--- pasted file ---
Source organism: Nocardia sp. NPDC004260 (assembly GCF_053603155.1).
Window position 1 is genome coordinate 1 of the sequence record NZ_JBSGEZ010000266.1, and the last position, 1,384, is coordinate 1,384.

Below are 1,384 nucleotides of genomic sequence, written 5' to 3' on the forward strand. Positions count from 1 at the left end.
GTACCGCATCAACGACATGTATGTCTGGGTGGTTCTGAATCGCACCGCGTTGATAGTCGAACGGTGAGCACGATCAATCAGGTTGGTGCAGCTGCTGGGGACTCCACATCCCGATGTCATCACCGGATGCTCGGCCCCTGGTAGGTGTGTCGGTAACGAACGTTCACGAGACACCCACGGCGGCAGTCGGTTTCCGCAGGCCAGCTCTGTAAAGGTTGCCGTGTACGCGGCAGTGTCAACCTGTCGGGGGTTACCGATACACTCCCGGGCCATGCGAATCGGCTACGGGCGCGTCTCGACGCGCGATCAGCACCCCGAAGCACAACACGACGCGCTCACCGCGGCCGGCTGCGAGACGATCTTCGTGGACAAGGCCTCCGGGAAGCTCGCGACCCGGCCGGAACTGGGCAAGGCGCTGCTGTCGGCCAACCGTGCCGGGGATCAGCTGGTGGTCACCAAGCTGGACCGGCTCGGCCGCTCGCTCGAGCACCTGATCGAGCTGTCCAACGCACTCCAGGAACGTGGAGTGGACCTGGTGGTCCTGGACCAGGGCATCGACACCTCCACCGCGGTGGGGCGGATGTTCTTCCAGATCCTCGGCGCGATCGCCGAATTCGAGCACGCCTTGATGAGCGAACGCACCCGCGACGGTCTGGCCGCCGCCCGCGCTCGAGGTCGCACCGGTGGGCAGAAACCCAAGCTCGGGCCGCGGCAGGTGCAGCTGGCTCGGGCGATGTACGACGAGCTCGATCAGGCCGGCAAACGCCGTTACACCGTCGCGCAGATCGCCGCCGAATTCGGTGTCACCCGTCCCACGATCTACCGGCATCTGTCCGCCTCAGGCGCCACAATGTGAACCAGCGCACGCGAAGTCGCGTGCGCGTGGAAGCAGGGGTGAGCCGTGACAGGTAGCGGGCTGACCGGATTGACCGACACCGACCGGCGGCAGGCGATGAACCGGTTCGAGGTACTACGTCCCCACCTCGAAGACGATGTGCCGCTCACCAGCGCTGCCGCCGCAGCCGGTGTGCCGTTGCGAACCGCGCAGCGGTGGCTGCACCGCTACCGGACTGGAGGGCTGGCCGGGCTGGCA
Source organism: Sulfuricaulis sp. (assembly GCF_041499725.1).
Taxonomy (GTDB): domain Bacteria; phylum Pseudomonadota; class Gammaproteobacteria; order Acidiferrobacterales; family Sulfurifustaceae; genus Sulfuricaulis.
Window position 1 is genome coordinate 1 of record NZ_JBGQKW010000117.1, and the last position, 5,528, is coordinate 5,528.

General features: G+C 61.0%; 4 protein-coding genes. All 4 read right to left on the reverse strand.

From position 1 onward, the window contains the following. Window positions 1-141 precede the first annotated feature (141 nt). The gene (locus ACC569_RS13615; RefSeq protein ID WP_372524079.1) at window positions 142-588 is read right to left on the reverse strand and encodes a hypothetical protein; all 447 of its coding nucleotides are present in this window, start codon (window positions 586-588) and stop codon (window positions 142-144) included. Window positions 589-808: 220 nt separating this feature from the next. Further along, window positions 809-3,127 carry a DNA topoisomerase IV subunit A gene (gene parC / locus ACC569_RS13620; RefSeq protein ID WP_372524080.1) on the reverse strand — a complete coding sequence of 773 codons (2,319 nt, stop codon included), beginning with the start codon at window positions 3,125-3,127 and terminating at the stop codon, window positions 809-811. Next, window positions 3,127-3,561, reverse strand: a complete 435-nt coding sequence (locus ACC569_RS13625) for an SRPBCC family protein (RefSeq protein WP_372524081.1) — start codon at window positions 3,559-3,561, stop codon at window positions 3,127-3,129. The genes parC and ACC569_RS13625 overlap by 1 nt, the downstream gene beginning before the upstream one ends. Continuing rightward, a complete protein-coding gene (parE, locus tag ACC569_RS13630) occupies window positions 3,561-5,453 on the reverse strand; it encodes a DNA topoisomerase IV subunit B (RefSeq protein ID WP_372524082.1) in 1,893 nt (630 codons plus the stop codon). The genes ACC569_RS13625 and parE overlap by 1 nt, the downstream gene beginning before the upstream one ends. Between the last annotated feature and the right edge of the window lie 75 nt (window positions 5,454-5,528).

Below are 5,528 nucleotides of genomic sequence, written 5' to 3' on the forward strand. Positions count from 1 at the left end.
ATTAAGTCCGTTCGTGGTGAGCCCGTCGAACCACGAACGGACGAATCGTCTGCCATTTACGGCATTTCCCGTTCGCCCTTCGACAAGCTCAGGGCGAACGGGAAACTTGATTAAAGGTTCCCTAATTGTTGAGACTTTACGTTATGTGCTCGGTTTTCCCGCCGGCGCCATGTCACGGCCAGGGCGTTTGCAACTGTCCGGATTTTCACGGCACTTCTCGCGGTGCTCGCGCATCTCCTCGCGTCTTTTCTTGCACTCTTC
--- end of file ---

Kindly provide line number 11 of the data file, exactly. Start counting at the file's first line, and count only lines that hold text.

ATTAAGTCCGTTCGTGGTGAGCCCGTCGAACCACGAACGGACGAATCGTCTGCCATTTACGGCATTTCCCGTTCGCCCTTCGACAAGCTCAGGGCGAACGGGAAACTTGATTAAAGGTTCCCTAATTGTTGAGACTTTACGTTATGTGCTCGGTTTTCCCGCCGGCGCCATGTCACGGCCAGGGCGTTTGCAACTGTCCGGATTTTCACGGCACTTCTCGCGGTGCTCGCGCATCTCCTCGCGTCTTTTCTTGCACTCTTC